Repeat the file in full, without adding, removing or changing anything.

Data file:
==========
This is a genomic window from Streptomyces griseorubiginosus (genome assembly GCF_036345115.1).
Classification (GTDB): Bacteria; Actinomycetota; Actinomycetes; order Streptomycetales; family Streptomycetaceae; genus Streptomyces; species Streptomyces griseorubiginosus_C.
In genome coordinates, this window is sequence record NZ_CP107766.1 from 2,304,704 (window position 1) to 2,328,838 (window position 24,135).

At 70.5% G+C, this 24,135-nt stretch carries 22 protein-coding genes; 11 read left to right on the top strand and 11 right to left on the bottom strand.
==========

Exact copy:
This is a genomic window from Streptomyces griseorubiginosus (genome assembly GCF_036345115.1).
Classification (GTDB): Bacteria; Actinomycetota; Actinomycetes; order Streptomycetales; family Streptomycetaceae; genus Streptomyces; species Streptomyces griseorubiginosus_C.
In genome coordinates, this window is sequence record NZ_CP107766.1 from 2,304,704 (window position 1) to 2,328,838 (window position 24,135).

At 70.5% G+C, this 24,135-nt stretch carries 22 protein-coding genes; 11 read left to right on the top strand and 11 right to left on the bottom strand.